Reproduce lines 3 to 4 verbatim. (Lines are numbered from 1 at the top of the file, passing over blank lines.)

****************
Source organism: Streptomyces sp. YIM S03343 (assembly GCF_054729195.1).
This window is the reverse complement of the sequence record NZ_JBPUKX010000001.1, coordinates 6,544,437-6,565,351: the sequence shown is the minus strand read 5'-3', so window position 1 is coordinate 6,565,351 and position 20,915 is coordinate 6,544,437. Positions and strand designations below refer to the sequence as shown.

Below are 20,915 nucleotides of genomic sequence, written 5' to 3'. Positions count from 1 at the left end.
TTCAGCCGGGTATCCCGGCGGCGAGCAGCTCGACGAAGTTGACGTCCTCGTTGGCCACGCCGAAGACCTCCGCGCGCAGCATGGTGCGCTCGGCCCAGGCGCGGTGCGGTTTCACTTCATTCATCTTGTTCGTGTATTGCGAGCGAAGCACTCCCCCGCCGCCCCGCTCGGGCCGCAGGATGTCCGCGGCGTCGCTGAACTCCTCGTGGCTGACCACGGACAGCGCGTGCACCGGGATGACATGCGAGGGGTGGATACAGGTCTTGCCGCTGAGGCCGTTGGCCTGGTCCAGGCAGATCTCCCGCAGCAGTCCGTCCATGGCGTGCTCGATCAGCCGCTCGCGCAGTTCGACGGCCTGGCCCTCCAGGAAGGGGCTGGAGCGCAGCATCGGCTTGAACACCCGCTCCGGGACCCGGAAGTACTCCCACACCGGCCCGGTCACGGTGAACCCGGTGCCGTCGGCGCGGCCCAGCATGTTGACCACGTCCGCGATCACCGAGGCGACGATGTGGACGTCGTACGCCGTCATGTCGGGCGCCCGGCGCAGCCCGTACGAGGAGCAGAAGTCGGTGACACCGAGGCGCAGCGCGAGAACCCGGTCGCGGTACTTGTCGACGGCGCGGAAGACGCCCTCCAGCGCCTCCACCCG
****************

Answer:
Below are 20,915 nucleotides of genomic sequence, written 5' to 3'. Positions count from 1 at the left end.
TTCAGCCGGGTATCCCGGCGGCGAGCAGCTCGACGAAGTTGACGTCCTCGTTGGCCACGCCGAAGACCTCCGCGCGCAGCATGGTGCGCTCGGCCCAGGCGCGGTGCGGTTTCACTTCATTCATCTTGTTCGTGTATTGCGAGCGAAGCACTCCCCCGCCGCCCCGCTCGGGCCGCAGGATGTCCGCGGCGTCGCTGAACTCCTCGTGGCTGACCACGGACAGCGCGTGCACCGGGATGACATGCGAGGGGTGGATACAGGTCTTGCCGCTGAGGCCGTTGGCCTGGTCCAGGCAGATCTCCCGCAGCAGTCCGTCCATGGCGTGCTCGATCAGCCGCTCGCGCAGTTCGACGGCCTGGCCCTCCAGGAAGGGGCTGGAGCGCAGCATCGGCTTGAACACCCGCTCCGGGACCCGGAAGTACTCCCACACCGGCCCGGTCACGGTGAACCCGGTGCCGTCGGCGCGGCCCAGCATGTTGACCACGTCCGCGATCACCGAGGCGACGATGTGGACGTCGTACGCCGTCATGTCGGGCGCCCGGCGCAGCCCGTACGAGGAGCAGAAGTCGGTGACACCGAGGCGCAGCGCGAGAACCCGGTCGCGGTACTTGTCGACGGCGCGGAAGACGCCCTCCAGCGCCTCCACCCG